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Constraining the Interpretation of 2-Methylhopanoids through Genetic and Phylogenetic Methods

Citation

Ricci, Jessica Nicole (2015) Constraining the Interpretation of 2-Methylhopanoids through Genetic and Phylogenetic Methods. Dissertation (Ph.D.), California Institute of Technology. doi:10.7907/Z9MC8X0S. https://resolver.caltech.edu/CaltechTHESIS:05282015-153534197

Abstract

Hopanoids are a class of sterol-like lipids produced by select bacteria. Their preservation in the rock record for billions of years as fossilized hopanes lends them geological significance. Much of the structural diversity present in this class of molecules, which likely underpins important biological functions, is lost during fossilization. Yet, one type of modification that persists during preservation is methylation at C-2. The resulting 2-methylhopanoids are prominent molecular fossils and have an intriguing pattern over time, exhibiting increases in abundance associated with Ocean Anoxic Events during the Phanerozoic. This thesis uses diverse methods to address what the presence of 2-methylhopanes tells us about the microbial life and environmental conditions of their ancient depositional settings. Through an environmental survey of hpnP, the gene encoding the C-2 hopanoid methylase, we found that many different taxa are capable of producing 2-methylhopanoids in more diverse modern environments than expected. This study also revealed that hpnP is significantly overrepresented in organisms that are plant symbionts, in environments associated with plants, and with metabolisms that support plant-microbe interactions; collectively, these correlations provide a clue about the biological importance of 2-methylhopanoids. Phylogenetic reconstruction of the evolutionary history of hpnP revealed that 2-methylhopanoid production arose in the Alphaproteobacteria, indicating that the origin of these molecules is younger than originally thought. Additionally, we took genetic approach to understand the role of 2-methylhopanoids in Cyanobacteria using the filamentous symbiotic Nostoc punctiforme. We found that hopanoids likely aid in rigidifying the cell membrane but do not appear to provide resistance to osmotic or outer membrane stressors, as has been shown in other organisms. The work presented in this thesis supports previous findings that 2-methylhopanoids are not biomarkers for oxygenic photosynthesis and provides new insights by defining their distribution in modern environments, identifying their evolutionary origin, and investigating their role in Cyanobacteria. These efforts in modern settings aid the formation of a robust interpretation of 2-methylhopanes in the rock record.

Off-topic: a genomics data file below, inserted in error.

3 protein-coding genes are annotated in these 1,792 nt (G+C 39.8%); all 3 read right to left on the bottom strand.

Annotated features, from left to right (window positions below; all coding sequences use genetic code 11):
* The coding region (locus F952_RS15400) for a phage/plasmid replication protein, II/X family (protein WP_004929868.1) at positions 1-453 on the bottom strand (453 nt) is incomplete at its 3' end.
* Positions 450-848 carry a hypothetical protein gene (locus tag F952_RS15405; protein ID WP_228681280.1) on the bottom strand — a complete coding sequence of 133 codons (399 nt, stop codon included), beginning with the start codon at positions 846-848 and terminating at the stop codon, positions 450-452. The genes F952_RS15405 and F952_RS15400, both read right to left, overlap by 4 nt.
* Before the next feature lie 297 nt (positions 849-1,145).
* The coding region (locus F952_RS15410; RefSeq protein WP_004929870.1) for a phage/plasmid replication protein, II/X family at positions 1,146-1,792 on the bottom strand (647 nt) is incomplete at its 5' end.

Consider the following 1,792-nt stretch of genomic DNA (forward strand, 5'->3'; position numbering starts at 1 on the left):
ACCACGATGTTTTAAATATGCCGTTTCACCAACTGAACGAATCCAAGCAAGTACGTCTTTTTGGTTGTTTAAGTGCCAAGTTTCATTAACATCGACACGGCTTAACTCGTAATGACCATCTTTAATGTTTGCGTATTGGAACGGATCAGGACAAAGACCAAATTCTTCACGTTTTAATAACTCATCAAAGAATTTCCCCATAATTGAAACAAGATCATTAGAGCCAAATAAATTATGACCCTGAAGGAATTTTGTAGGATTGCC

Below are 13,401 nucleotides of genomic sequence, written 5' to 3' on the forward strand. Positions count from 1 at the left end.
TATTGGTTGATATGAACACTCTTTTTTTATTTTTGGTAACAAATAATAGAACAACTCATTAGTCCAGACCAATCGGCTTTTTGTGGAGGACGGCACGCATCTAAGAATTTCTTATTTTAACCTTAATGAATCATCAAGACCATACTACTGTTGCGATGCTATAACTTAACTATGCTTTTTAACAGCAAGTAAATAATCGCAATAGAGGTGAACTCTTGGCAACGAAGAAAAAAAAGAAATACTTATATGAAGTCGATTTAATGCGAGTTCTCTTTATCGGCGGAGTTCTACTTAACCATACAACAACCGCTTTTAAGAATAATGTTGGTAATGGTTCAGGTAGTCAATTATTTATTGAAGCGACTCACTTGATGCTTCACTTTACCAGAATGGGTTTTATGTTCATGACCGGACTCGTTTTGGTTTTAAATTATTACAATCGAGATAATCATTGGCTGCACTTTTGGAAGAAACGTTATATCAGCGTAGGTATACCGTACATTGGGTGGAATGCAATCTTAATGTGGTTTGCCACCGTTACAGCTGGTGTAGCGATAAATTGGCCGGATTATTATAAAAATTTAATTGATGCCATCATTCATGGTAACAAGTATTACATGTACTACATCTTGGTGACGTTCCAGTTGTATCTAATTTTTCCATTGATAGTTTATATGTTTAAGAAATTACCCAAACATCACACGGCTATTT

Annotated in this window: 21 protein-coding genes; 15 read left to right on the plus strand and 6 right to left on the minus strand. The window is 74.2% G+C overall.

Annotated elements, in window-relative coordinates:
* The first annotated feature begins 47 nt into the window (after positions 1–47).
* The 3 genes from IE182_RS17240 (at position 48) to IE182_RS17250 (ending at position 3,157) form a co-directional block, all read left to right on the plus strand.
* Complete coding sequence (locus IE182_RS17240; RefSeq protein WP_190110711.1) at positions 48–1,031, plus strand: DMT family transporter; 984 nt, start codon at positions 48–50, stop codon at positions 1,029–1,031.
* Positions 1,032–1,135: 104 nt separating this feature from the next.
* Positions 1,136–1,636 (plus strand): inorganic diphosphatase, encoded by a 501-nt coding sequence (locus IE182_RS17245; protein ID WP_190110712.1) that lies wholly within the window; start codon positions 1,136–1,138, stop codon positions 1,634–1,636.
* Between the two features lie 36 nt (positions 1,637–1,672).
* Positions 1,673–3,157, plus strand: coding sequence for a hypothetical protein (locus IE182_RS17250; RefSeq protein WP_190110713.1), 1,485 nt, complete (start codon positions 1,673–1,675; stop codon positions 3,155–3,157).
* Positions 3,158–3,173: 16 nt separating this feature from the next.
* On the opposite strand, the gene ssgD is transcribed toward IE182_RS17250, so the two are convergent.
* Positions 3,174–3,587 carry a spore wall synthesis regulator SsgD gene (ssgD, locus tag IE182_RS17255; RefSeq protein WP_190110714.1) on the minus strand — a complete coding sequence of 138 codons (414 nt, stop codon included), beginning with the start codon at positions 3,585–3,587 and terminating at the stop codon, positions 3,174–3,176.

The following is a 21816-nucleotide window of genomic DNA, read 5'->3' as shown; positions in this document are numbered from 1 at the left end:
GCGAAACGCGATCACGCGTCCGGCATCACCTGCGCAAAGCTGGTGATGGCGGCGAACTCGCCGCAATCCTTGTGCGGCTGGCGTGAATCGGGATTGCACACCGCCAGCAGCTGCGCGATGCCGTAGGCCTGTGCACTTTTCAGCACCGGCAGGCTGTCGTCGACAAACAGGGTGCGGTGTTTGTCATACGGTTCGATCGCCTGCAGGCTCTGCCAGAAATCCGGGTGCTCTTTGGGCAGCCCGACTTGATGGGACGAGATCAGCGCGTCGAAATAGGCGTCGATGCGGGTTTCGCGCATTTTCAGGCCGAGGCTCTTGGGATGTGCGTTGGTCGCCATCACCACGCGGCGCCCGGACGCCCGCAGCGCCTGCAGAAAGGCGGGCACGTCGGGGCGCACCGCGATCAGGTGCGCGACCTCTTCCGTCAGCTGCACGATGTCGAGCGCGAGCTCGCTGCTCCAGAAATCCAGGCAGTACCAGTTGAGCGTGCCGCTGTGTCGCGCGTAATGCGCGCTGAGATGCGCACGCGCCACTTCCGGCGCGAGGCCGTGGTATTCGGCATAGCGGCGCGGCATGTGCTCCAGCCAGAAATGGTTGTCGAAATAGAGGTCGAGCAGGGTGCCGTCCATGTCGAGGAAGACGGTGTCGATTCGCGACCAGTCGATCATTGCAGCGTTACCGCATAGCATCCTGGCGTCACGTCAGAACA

Item Type:Thesis (Dissertation (Ph.D.))
Subject Keywords:Microbiology; Geology; Phylogenetics; Hopanoids
Degree Grantor:California Institute of Technology
Division:Biology and Biological Engineering
Major Option:Biology
Thesis Availability:Public (worldwide access)
Research Advisor(s):
  • Newman, Dianne K.
Thesis Committee:
  • Sternberg, Paul W. (chair)
  • Mazmanian, Sarkis K.
  • Leadbetter, Jared R.
  • Sessions, Alex L.
Defense Date:21 May 2015
Non-Caltech Author Email:jricci29 (AT) gmail.com
Record Number:CaltechTHESIS:05282015-153534197
Persistent URL:https://resolver.caltech.edu/CaltechTHESIS:05282015-153534197
DOI:10.7907/Z9MC8X0S
Default Usage Policy:No commercial reproduction, distribution, display or performance rights in this work are provided.
ID Code:8903
Collection:CaltechTHESIS
Deposited By: Jessica Ricci
Deposited On:04 Jun 2015 22:47
Last Modified:04 Oct 2019 00:08

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